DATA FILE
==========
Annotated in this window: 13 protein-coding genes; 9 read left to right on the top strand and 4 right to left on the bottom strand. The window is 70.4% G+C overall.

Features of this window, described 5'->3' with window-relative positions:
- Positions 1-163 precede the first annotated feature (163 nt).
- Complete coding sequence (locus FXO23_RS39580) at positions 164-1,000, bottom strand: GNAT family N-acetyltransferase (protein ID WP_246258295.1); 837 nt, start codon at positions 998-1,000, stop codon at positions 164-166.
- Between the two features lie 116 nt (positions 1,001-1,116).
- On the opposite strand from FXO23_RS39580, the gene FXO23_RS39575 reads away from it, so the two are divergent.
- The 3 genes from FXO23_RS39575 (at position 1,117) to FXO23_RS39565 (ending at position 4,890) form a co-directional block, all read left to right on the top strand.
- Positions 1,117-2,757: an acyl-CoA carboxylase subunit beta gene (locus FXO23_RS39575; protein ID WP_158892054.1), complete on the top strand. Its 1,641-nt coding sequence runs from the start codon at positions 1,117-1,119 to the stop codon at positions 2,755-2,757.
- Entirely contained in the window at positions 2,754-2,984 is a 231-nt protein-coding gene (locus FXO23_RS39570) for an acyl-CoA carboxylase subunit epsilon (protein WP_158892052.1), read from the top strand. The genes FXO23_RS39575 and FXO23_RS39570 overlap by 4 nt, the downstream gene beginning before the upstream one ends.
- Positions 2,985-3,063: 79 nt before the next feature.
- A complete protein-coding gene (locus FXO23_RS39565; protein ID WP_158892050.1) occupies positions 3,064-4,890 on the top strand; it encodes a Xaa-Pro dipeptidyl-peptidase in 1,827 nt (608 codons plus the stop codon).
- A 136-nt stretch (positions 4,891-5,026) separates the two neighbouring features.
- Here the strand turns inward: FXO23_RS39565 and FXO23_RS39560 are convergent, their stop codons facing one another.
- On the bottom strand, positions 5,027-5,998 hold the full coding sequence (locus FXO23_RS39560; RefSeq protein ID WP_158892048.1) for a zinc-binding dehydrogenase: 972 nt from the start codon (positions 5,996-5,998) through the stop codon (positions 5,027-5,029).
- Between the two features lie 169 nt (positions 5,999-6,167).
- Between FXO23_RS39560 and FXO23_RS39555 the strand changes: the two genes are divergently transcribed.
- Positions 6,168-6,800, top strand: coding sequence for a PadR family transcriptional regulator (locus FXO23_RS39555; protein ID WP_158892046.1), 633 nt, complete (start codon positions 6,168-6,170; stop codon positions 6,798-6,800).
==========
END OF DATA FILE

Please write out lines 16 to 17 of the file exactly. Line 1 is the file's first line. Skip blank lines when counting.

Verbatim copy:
- Between FXO23_RS39560 and FXO23_RS39555 the strand changes: the two genes are divergently transcribed.
- Positions 6,168-6,800, top strand: coding sequence for a PadR family transcriptional regulator (locus FXO23_RS39555; protein ID WP_158892046.1), 633 nt, complete (start codon positions 6,168-6,170; stop codon positions 6,798-6,800).